Marty Walsh awards $4.7M to house homeless Boston youths

November 21, 2019 News

By ALEXI COHAN | Boston Herald

Over 150 new housing units for Boston’s homeless youth will soon be available through a $4.7 million grant awarded by the U.S. Office of Housing and Urban Development, Mayor Martin Walsh announced Thursday morning.

“With a roof over their heads, youth will be able to work on getting jobs, furthering their education, and creating the stability they need to move forward on their path to a self-sufficient future,” said Elizabeth Jackson, executive director of Bridge Over 

Troubled Waters, a non-profit dedicated to serving homeless youth.

The money will be used to create 157 new units of housing for homeless youth as part of a plan called “Rising to the Challenge” that also focuses on gathering data on homeless youth, identifying unmet needs of young adults and designing a plan to address gaps in the emergency assistance system.

Four strategies will be implemented as part of the plan, including reorganizing the web of city agencies and organizations that work with the homeless, improving identification and outreach to young adults, streamlining referrals to services and adding new housing and services.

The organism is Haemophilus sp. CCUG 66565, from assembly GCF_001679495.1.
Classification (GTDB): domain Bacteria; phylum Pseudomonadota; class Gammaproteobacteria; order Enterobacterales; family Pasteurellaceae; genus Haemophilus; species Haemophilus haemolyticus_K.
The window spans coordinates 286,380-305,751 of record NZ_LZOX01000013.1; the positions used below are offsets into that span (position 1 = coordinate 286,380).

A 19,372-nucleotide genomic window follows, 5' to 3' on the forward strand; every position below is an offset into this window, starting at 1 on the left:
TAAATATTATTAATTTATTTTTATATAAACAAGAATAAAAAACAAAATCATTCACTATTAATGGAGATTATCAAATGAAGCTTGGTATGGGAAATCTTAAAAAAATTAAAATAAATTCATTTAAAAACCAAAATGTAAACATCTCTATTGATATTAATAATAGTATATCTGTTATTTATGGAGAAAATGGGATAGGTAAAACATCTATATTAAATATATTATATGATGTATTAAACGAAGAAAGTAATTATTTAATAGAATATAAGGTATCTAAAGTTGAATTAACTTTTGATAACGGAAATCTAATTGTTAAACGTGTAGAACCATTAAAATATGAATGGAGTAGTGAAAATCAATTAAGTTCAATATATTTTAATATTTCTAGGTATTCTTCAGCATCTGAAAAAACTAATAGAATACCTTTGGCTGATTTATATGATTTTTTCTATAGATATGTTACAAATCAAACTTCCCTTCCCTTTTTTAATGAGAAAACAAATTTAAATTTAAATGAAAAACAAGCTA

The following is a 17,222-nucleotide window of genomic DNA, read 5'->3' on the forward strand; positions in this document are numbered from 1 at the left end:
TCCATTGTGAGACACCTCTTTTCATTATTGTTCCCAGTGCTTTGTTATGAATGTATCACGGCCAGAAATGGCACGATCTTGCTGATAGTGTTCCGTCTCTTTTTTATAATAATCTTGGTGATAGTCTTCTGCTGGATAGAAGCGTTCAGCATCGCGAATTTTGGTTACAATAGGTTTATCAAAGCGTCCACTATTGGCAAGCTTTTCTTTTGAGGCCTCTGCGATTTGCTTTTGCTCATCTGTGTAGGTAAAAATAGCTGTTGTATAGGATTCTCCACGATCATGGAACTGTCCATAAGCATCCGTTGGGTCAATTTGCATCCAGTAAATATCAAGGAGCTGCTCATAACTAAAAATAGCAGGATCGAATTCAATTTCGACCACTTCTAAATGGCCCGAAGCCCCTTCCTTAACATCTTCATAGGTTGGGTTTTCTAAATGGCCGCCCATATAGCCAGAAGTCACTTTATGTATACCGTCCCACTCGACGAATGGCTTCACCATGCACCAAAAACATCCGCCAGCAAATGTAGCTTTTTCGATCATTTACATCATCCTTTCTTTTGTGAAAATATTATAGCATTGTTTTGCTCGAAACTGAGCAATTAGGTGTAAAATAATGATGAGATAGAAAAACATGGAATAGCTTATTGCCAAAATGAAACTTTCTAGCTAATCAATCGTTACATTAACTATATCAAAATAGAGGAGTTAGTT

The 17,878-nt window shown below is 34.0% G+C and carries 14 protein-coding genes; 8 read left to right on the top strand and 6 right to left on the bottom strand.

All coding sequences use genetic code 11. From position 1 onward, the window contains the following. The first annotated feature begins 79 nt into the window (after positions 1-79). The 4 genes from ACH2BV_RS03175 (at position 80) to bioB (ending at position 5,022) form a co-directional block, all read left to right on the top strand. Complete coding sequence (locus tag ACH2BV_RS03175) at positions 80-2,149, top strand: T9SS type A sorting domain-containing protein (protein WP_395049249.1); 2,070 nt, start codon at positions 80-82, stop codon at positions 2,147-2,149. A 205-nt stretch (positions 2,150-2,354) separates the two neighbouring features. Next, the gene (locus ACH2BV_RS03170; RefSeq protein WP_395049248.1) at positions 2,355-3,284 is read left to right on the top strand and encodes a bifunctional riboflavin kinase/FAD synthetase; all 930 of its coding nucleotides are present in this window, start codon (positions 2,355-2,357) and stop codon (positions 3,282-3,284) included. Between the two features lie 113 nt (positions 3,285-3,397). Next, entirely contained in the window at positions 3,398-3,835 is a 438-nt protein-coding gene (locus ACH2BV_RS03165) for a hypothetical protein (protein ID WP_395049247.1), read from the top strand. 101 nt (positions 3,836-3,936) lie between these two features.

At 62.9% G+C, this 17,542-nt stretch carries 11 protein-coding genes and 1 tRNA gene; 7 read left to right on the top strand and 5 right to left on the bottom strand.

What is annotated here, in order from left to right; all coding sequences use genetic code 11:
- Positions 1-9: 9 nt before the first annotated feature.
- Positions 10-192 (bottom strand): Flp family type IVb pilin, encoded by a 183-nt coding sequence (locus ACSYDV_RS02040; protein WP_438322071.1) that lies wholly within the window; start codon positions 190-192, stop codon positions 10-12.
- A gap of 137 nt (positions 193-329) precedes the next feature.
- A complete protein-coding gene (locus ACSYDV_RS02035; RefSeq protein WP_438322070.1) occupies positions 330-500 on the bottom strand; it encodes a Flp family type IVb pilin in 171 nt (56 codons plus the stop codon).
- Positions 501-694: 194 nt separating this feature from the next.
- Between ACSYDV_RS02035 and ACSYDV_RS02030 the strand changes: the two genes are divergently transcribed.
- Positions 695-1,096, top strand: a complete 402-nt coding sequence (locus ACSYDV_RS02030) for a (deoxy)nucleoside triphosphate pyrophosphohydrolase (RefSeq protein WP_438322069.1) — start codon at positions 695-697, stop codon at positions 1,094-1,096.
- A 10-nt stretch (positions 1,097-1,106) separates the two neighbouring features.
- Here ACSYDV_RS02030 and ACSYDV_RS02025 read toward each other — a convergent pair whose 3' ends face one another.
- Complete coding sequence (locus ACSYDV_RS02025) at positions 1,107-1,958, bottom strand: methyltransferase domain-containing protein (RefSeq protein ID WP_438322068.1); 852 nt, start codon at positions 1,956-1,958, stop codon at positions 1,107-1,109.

“In Boston, it’s imperative that we make sure that every young person has a safe stable place to call home,” said Walsh. “I am proud that together we are Rising to the Challenge by putting forth a plan that will guide us as we take critical next steps towards ending youth and young adult homelessness in Boston.”

The city will also be improving existing shelters and housing programs and providing more training to local nonprofits in housing, workforce development and education.

Two new positions, a housing officer and young adult homelessness director will be added to help push those goals forward.

Boston’s 2019 annual homeless census shows that on a given night, 325 youth and young adults are either sleeping in Boston’s shelters or on the street. The city’s data also shows that the average stay for young adults in Boston’s shelters is approximately two months.

Read the original article in the Boston Herald, here.